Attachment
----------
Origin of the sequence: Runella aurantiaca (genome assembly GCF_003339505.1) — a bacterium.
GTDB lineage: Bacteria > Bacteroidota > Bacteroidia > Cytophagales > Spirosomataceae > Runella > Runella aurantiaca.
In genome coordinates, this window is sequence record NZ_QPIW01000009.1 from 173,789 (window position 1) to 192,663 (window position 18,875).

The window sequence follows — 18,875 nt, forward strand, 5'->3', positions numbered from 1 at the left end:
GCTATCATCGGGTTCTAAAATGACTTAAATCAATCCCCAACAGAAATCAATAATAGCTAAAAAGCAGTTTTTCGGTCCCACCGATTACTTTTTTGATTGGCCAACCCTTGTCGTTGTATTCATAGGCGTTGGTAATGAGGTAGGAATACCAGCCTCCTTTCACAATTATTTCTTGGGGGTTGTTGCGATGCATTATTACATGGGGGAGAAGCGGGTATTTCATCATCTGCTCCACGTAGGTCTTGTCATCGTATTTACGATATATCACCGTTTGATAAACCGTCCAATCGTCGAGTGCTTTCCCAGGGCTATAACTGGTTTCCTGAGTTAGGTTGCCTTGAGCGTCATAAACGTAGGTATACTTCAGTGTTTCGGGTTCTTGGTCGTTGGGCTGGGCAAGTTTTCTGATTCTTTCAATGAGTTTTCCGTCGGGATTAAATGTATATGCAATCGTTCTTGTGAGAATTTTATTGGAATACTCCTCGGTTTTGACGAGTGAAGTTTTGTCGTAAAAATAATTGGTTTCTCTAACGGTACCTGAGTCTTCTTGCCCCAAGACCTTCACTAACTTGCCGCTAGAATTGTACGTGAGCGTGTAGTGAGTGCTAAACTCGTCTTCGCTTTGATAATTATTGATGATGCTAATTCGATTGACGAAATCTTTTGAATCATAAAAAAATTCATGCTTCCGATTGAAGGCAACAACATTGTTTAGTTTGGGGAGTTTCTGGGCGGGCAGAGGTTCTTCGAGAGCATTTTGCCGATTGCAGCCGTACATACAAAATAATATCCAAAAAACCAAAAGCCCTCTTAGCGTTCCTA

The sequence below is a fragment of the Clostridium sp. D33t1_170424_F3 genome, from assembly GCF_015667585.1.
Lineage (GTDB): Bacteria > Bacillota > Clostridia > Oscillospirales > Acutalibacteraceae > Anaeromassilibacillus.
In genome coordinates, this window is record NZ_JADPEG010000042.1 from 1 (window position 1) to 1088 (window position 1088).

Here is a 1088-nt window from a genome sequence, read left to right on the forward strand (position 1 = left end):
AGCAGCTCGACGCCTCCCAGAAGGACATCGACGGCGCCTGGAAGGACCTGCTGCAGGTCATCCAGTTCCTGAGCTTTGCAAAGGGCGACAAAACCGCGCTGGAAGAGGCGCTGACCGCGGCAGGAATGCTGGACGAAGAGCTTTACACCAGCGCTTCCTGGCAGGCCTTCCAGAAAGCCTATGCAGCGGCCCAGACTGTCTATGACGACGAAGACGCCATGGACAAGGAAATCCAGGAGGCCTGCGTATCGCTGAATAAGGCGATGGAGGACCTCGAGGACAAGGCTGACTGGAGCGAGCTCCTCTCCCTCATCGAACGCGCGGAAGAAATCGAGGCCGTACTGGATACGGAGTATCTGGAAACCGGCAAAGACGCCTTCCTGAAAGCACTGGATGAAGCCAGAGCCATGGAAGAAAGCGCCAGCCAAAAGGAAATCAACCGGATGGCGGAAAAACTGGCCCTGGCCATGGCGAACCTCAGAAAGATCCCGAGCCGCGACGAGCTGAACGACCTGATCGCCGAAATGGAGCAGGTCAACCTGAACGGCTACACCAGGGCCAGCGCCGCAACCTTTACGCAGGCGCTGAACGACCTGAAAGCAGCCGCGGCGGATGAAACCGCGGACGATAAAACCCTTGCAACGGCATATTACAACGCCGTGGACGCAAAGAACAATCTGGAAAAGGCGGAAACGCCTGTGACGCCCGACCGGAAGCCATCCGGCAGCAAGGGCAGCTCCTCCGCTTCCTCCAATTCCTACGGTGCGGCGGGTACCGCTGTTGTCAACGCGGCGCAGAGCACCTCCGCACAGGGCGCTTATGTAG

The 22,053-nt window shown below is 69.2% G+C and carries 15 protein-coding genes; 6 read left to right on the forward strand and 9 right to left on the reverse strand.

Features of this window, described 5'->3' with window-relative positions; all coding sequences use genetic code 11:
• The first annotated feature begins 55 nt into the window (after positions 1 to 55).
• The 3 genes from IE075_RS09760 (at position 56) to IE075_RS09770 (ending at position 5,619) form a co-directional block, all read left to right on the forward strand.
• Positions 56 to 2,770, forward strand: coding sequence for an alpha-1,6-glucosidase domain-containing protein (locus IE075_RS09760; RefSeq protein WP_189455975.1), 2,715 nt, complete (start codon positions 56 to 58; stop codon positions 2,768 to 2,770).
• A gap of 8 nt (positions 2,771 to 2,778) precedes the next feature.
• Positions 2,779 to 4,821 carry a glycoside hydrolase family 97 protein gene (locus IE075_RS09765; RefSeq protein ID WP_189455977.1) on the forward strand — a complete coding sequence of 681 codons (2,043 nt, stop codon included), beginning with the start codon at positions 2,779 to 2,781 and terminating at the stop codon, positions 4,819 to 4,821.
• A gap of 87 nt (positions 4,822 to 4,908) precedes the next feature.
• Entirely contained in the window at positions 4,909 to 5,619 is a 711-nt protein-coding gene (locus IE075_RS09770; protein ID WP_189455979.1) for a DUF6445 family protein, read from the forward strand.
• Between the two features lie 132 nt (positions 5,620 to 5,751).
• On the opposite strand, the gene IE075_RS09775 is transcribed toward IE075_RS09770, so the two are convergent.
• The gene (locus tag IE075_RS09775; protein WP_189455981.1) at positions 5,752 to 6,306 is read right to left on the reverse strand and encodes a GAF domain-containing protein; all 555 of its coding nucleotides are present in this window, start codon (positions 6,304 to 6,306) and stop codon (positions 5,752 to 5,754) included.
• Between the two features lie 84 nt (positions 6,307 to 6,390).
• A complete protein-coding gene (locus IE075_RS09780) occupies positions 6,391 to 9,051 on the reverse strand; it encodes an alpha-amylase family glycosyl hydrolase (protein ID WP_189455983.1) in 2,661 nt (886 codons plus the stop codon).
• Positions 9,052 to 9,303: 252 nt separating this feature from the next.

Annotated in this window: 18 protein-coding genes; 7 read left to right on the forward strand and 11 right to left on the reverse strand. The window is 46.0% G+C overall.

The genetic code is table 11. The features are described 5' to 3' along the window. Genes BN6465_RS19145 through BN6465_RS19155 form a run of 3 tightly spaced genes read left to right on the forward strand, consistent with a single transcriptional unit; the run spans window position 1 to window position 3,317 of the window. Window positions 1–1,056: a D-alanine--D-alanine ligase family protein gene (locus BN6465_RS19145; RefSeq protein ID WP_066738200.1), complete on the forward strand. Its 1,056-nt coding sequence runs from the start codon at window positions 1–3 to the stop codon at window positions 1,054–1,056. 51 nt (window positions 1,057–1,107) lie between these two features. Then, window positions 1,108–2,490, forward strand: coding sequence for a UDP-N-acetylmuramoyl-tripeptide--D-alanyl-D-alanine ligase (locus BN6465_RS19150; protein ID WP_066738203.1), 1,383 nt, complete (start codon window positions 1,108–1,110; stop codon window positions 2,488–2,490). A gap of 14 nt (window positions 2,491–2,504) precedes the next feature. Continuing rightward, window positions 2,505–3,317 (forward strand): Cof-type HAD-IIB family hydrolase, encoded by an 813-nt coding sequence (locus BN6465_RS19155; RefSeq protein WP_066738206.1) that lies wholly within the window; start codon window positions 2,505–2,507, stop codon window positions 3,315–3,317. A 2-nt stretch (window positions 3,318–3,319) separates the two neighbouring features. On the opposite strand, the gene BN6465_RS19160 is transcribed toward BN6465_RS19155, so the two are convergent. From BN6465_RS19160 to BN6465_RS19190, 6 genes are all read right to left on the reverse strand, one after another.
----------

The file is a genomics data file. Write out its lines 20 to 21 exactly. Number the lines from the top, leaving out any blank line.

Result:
• Between the two features lie 132 nt (positions 5,620 to 5,751).
• On the opposite strand, the gene IE075_RS09775 is transcribed toward IE075_RS09770, so the two are convergent.